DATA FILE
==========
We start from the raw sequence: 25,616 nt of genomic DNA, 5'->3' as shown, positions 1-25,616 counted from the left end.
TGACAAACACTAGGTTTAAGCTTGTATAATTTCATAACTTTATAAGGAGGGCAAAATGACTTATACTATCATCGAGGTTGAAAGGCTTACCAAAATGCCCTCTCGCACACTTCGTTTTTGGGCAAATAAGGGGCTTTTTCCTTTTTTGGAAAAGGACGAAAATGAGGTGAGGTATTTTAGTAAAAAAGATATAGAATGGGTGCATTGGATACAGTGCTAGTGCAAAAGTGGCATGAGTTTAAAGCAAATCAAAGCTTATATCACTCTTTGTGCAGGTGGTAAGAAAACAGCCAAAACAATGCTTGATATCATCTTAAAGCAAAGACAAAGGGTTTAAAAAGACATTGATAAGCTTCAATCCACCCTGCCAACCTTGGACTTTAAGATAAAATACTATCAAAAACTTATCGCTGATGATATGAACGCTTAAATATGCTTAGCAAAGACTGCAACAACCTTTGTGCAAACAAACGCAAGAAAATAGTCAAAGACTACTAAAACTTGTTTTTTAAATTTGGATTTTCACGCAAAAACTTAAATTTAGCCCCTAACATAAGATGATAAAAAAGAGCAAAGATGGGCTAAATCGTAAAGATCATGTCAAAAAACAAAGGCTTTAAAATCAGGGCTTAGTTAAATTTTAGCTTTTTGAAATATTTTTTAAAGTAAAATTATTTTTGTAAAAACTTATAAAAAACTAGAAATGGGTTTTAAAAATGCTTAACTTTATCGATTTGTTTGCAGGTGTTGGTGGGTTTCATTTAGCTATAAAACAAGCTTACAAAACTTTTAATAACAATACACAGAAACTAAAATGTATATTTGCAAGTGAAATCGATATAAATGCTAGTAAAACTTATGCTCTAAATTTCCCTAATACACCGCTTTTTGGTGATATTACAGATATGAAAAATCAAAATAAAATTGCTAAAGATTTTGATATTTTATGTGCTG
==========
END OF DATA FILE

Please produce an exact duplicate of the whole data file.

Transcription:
We start from the raw sequence: 25,616 nt of genomic DNA, 5'->3' as shown, positions 1-25,616 counted from the left end.
TGACAAACACTAGGTTTAAGCTTGTATAATTTCATAACTTTATAAGGAGGGCAAAATGACTTATACTATCATCGAGGTTGAAAGGCTTACCAAAATGCCCTCTCGCACACTTCGTTTTTGGGCAAATAAGGGGCTTTTTCCTTTTTTGGAAAAGGACGAAAATGAGGTGAGGTATTTTAGTAAAAAAGATATAGAATGGGTGCATTGGATACAGTGCTAGTGCAAAAGTGGCATGAGTTTAAAGCAAATCAAAGCTTATATCACTCTTTGTGCAGGTGGTAAGAAAACAGCCAAAACAATGCTTGATATCATCTTAAAGCAAAGACAAAGGGTTTAAAAAGACATTGATAAGCTTCAATCCACCCTGCCAACCTTGGACTTTAAGATAAAATACTATCAAAAACTTATCGCTGATGATATGAACGCTTAAATATGCTTAGCAAAGACTGCAACAACCTTTGTGCAAACAAACGCAAGAAAATAGTCAAAGACTACTAAAACTTGTTTTTTAAATTTGGATTTTCACGCAAAAACTTAAATTTAGCCCCTAACATAAGATGATAAAAAAGAGCAAAGATGGGCTAAATCGTAAAGATCATGTCAAAAAACAAAGGCTTTAAAATCAGGGCTTAGTTAAATTTTAGCTTTTTGAAATATTTTTTAAAGTAAAATTATTTTTGTAAAAACTTATAAAAAACTAGAAATGGGTTTTAAAAATGCTTAACTTTATCGATTTGTTTGCAGGTGTTGGTGGGTTTCATTTAGCTATAAAACAAGCTTACAAAACTTTTAATAACAATACACAGAAACTAAAATGTATATTTGCAAGTGAAATCGATATAAATGCTAGTAAAACTTATGCTCTAAATTTCCCTAATACACCGCTTTTTGGTGATATTACAGATATGAAAAATCAAAATAAAATTGCTAAAGATTTTGATATTTTATGTGCTG